• 1 tsp Baking Soda
  • 1 tsp Salt
  • 1 tsp Cinnamon, ground
  • 1/2 tsp Ginger, powdered
  • 1/2 tsp Cardamom, ground
  • 1/4 tsp Coriander, ground
  • 1/4 tsp Black Pepper, ground
  • 1/4 tsp Allspice, ground
  • 1/4 tsp Nutmeg, ground
  • 1/4 tsp Cloves, ground
  • 1/4 tsp Grains of Paradise, ground (optional)

Creaming Goods:

  • 8 oz Butter, melted
  • 10 oz Light Brown Sugar
  • 2 oz White Sugar

Wet Goods:

  • 1 Egg + 1 Egg Yolk (or just 1 Duck Egg)
  • 2 Tbs Whole Milk
  • 1 1/2 tsp Vanilla Extract
  • 1/2 tsp Almond Extract


  • 5 oz Dried Asian Pears (dried pears or apples should also work), diced
  • 3 oz Roasted Pecans, chopped
  • 4 oz White Chocolate, diced
  • 2 Tbs Pear and/or Spiced Liquor (I used Hangar One’s Spiced Pear Vodka)


  • 10g Water, 90°F
  • 1/2 tsp Agar Agar powder (or powdered Gelatin)
  • 30g Golden Syrup (Light Corn Syrup can be used)
  • 1 tsp Glycerin
  • 170g Powdered Sugar (sifted)
  • Shortening (or Vegetable Oil)
  • 1 tsp Vanilla Extract
  • 1.5 oz Golden Syrup (or Agave Nectar/Maple Syrup)
  • 1 Tbs Water

Whew… got all that?  I know, I know… it’s a lot, but the end result really is worth it. Plus, a lot of this stuff will remain in your kitchen for quite some time, so you’ll get some good use out of it.  Now it’s time to cook… this cookie is made in four stages:  The dough, the fondant, the baking, the frosting.


The Dough:

  1. Mix diced dried fruit with liquor and set aside for 30 minutes.
  2. Whisk together all dry goods into a bowl… make sure to blend well.
  3. Cream sugars and butter together for 2 minuted on Medium (it won’t look creamy… more like an oil slick, that’s okay).
  4. Scrape down sides and add in all of the wet goods (egg, extracts, milk), then mix until well combined (about 1 – 2 minutes).
  5. Reduce speed to Low and add dry goods in 3 – 4 batches, making sure the flour is integrated well (stop and scrape down edges as needed).
  6. Stir in all Add-Ins on low, until well combined.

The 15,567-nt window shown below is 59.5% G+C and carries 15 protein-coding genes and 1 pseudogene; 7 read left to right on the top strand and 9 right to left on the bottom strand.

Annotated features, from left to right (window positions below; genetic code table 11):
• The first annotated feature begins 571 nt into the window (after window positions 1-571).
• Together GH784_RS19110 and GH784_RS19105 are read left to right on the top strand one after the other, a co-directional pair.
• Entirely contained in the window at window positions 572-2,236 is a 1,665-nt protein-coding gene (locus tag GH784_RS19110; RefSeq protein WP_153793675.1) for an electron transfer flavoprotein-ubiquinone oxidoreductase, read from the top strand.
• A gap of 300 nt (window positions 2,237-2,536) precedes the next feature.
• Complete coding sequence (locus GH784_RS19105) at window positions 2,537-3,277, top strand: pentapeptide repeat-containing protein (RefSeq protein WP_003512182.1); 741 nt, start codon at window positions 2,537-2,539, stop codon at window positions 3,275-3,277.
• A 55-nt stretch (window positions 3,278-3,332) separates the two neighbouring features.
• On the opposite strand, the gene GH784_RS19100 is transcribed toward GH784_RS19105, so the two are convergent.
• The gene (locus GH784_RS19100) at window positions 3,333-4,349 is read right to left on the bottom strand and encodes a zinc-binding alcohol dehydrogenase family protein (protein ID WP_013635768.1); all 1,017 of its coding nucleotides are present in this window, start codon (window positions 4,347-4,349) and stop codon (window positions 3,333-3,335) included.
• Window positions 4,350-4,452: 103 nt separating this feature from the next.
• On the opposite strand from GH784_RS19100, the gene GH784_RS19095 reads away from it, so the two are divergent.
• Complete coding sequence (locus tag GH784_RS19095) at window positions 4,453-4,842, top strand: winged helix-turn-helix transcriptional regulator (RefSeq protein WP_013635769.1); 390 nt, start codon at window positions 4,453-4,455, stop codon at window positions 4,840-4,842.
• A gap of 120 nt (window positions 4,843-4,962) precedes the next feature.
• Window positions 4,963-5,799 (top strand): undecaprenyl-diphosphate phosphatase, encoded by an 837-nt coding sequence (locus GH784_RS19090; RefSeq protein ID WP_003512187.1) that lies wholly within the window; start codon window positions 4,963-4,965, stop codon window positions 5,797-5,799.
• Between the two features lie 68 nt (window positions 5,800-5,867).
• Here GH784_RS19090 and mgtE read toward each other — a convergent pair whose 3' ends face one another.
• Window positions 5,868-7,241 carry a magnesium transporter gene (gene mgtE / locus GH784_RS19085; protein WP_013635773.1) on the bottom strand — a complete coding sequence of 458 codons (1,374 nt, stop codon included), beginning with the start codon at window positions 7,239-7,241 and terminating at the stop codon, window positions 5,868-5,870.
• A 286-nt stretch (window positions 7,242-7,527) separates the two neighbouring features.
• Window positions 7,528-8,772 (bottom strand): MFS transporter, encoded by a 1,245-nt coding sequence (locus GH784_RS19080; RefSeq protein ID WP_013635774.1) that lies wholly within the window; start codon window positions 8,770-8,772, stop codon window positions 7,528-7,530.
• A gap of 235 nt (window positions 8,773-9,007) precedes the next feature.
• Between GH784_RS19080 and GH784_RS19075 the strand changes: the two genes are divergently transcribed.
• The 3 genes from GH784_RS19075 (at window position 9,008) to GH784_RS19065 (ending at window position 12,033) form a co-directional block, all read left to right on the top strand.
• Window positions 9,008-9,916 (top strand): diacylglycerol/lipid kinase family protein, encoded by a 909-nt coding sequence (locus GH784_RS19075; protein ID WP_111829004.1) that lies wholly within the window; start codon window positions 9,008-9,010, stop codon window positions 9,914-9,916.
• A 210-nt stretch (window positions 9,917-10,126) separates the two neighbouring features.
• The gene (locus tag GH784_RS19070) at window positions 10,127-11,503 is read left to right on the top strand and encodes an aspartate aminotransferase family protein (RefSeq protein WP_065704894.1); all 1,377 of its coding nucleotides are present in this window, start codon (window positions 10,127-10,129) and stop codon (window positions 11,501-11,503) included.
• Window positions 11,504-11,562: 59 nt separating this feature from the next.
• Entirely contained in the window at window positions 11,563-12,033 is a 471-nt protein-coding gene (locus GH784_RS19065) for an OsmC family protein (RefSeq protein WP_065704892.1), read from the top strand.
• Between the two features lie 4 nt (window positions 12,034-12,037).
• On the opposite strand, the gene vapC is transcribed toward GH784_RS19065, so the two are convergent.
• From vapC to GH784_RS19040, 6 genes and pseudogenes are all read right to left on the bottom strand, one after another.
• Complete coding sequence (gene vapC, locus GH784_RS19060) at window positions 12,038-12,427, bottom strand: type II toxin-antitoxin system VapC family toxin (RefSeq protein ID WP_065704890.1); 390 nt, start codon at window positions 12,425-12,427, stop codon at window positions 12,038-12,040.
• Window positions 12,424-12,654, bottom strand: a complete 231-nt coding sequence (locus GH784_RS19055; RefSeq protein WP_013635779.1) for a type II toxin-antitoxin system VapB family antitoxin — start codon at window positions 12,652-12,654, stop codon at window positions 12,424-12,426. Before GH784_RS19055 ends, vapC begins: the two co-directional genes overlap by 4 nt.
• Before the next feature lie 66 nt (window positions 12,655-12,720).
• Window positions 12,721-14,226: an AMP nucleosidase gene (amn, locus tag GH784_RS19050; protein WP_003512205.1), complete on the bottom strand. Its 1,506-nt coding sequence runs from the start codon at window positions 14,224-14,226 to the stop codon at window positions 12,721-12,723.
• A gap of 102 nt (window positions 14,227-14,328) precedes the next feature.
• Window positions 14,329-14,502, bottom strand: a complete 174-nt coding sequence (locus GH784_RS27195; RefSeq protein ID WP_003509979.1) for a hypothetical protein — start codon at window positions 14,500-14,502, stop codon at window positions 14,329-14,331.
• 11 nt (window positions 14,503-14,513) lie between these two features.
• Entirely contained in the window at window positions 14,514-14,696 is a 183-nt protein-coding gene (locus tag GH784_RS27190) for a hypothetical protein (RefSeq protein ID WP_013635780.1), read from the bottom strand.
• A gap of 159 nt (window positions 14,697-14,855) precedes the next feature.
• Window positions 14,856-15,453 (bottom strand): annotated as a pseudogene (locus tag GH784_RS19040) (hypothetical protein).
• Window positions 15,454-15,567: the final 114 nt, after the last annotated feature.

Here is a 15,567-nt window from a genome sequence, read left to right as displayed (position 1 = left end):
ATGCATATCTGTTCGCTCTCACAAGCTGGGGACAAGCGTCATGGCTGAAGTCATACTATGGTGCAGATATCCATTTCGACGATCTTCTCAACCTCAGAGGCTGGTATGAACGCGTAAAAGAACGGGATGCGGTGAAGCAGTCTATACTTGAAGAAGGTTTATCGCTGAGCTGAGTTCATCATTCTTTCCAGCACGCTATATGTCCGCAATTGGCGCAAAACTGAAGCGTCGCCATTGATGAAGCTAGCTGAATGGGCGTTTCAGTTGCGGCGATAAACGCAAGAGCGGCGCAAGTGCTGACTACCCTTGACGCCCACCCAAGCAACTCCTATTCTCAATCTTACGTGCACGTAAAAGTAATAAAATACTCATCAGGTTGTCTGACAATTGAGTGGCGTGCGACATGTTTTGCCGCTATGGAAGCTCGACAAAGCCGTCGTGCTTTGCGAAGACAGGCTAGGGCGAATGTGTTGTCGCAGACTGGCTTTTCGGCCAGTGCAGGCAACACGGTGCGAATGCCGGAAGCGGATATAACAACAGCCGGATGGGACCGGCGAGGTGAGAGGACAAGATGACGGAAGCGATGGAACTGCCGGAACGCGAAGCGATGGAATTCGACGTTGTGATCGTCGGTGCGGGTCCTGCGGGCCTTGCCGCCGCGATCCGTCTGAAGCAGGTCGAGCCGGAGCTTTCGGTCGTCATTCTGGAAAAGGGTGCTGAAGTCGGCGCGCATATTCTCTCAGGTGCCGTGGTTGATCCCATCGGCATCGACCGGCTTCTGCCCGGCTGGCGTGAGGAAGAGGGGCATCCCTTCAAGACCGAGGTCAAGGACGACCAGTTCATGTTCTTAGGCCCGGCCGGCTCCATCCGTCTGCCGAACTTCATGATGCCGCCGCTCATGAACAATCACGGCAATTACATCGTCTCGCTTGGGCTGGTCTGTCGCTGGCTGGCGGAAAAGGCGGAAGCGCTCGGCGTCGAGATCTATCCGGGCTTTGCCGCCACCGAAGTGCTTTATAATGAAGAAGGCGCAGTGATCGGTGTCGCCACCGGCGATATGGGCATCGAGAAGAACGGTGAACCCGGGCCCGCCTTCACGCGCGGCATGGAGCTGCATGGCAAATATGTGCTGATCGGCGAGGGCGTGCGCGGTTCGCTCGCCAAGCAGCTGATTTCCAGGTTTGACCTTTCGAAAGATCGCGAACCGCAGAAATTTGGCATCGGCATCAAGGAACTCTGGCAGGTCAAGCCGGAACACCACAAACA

7. Put plastic wrap directly on the top of the dough and refrigerate for at least 2 hours (I usually leave it for the next day).

The Fondant:

  1. Mix the 90°F water and agar/gelatin together until all dissolved.
  2. Mix in the 30g Golden/Corn Syrup and glycerin and stir until combined.
  3. Add powdered sugar and combine until smooth, well combined and not too sticky (using first stirring with a spoon, then kneading with your hands).  It should look something like this (more brown if using golden vs corn syrup).
  4. Form into a log shape, lightly coat with shortening/oil, wrap tightly with plastic wrap and set aside.

The Baking:

  1. Preheat oven to 375°F.
  2. Scoop out 1.5 oz of dough, roll into a ball, and set on a cookie sheet (if you use parchment paper, it’ll work easier), about 6 to 8 to a sheet, but don’t crowd.
  3. Bake for 14 minutes, rotating once half-way through.
  4. Remove from oven, cool for 5 minutes, then place on a baking rack to fully cool before frosting.

The Frosting:

  1. Make a double boiler (I use a small glass bowl over a pot of water) and place in the rolled fondant.
  2. When fondant just starts to melt, add in extract, water and the 1.5 oz of syrup/nectar.
  3. Whisk well, until everything is melted and well combined.
  4. Check temp often, try not to let get above 105°F.
  5. When the temp is reached, remove from heat, and use a spoon to drizzle frosting over the cookies.
  6. Let cool for at least 15 minutes so the frosting can solidify.

That’s it!  You’re completely done… you now should have a moist, chewy, spicy fall cookie to satisfy even the most gluten tolerant out there.  Feel free to play around with the flours or the flavorings… would love to hear what some of you come up with!

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Think outside the drum

As anyone who has turned on a TV in the past month knows, there is a massive plume of oil spewing into the Gulf of Mexico.  Recently I moved to the Gulf Coast and instantly took to eating locally and enjoying the fresh seafood, but that time is now over.  With the larger and larger fishing bans, many fishermen are choosing to do other things to get paid, resulting in many local restaurants running out of product.  The wildlife is suffering, the economy is suffering and there is currently no end in sight.  Even when the geyser is turned off, it’ll still take decades to clean the mess, and even then, our addiction to oil won’t stop.